Todd Reynolds, Sxip Shirey and friends steal the show

Sxip Shirey, Todd Reynolds and friends at Lincoln Center Out of Doors. (Photos © 2011, Steven P. Marsh)

How often do you go to a show and feel like you’ve heard such an amazing opening act that you’re ready to skip the headliner?

Not often, I’ll bet.

Todd Reynolds

But that’s exactly the way I felt at Lincoln Center Out of Doors on Wednesday night, Aug. 10. It was another triumph in New York’s best free outdoor concert series, which The New York Times describes perfectly as “generous, warm, high-spirited real entertainment for a big audience.”

Don’t get me wrong, Laurie Anderson was the headliner of the free show in Lincoln Center’s Damrosch Park. She is — and was that night — amazing. But openers Todd Reynolds and Sxip Shirey, joined by six violinists and a tuba player, blew the house down with their collaboration. I could have gone home floating on air after their set, feeling perfectly satisfied.

Lou Reed slips heads backstage at Lincoln Center Out of Doors.

Todd, the inimitable Digifiddler, kicked off his set with some of the inventive work from his new album, Outerborough. Laurie’s husband, Lou Reed, slipped through the crowd and backstage while Todd was really wailing on “Crossroads,” a Michael Lowenstern-composed “duet” with bluesman Robert Johnson.

In short order, Todd was joined by six more violinists, each of whom is pretty amazing in his or her own right (Caleb Burhans, Conrad Harris, Pauline Kim Harris, Yuki Numata, Courtney Orlando, and Ben Russell). The Sxip, the multi-instrumentalist clown prince of the NYC indie music scene entered along with Adam Matta (the Human Beatbox) and tuba player Don Godwin of Raya Brass Band. (Check out a rehearsal clip of Todd and Sxip cutting loose here.)

The energy that flowed among all these talented musicians as they jammed onstage was palpable. And there was lots of love flowing from stage to audience and back again.

They wrapped their set with a massive version of Sxip’s “I Live in New York City,” which provided a perfect segue into Laurie’s new composition, “The Real New York.” She spent her set spinning tales of the city against an instrumental backdrop. It was great, demonstrating her sharp eye for amusing detail (Her line “There are hardly any bookshops, but there are lots of… cupcake shops” drew some guilty but knowing titters). But the piece sounded almost too familiar.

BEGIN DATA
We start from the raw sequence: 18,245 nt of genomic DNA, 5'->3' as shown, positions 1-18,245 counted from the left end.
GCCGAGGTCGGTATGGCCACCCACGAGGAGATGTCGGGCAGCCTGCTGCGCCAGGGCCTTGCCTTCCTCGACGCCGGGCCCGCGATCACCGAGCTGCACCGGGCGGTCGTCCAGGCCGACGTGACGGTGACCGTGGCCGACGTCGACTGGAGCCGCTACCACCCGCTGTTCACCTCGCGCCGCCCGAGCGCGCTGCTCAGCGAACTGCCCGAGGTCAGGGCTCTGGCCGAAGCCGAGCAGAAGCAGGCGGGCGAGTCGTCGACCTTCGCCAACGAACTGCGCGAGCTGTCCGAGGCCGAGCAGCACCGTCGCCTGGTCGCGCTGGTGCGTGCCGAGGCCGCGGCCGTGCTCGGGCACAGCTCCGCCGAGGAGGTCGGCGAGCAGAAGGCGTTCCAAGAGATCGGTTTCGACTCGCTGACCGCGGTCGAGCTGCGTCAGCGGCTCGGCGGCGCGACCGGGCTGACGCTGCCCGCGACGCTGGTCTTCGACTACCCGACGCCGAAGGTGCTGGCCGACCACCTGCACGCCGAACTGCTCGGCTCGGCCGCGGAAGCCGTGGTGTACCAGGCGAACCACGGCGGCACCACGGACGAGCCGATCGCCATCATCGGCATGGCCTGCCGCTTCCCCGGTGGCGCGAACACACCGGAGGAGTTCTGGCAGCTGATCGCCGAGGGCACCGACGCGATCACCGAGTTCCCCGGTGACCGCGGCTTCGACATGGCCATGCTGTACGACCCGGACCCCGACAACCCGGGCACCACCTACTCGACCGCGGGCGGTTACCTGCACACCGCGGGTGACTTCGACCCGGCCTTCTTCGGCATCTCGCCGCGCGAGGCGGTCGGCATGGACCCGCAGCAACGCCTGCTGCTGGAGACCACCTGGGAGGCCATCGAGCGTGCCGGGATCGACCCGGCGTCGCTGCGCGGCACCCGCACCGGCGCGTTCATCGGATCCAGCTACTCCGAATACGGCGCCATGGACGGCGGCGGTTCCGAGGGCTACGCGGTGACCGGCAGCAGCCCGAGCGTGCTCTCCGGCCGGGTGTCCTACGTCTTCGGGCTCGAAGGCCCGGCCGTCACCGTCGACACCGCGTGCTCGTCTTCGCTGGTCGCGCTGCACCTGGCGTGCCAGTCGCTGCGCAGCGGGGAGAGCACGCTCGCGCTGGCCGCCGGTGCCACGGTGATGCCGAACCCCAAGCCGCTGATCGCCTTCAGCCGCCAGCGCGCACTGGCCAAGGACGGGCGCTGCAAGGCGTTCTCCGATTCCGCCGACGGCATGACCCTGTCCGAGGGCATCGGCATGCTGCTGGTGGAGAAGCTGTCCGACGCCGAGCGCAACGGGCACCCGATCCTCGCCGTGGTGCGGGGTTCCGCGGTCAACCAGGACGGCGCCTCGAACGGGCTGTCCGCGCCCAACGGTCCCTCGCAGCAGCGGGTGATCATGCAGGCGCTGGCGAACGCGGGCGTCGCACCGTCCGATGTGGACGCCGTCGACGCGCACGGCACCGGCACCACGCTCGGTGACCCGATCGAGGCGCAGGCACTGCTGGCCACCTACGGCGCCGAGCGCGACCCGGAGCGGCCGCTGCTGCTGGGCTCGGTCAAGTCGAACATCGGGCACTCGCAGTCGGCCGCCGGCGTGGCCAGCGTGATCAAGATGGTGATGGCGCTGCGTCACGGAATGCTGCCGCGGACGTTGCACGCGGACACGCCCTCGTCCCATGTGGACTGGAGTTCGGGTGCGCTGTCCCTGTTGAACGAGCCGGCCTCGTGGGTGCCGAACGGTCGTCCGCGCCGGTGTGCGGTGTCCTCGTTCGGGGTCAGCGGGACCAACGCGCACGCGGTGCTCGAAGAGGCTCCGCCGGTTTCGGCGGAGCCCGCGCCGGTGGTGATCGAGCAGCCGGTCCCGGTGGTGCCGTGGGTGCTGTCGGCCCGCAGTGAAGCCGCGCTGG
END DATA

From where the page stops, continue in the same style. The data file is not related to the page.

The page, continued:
Laurie Anderson, with Eyvind Kang on viola

Laurie’s a legendary violinist. Todd said at the end of the opening set that Laurie “gave me a career.” But she appeared to barely touch the instrument, focusing on her topical spoken-word lyrics and leaving the work of accompanying her to Rob Burger on piano and electric keyboards and Eyvind Kang on viola. She picked up her violin at the end of the set for a jam with Lou.

If you want a “serious” review of the show, check out Allan Kozinn’s take in the NYT.

Aurora Nealand & the Royal Roses on the plaza for Spike's Side Show at Lincoln Center Out of Doors.

Oh, and we must remember the great pre-show activity on Wednesday, Spike’s Side Show, featuring some real circus people, like contortionist Jonathan Nosan, barker Ward Hall and hula hoop artist Miss Saturn, along with other entertainers, like the enduring folkie singer-songwriter Christine Lavin, around the plaza. (LCOOD has been doing a lot of warmup acts on the plaza this season. They’re a really great addition.)

Christine Lavin plays "Amoeba Hop" while illustrator Betsy Franco turns the pages of an outsized version of their collaborative children's book based on the song.

Miss Saturn and her enthusiastic audience

Lincoln Center Out of Doors wraps up its 2011 season tomorrow (Sunday, Aug. 14). Click here for the schedule. As you’ll see, there’s plenty more great music to check out today and tomorrow, so don’t miss out. And remember, it’s all free.

A clown in Spike's Side Show

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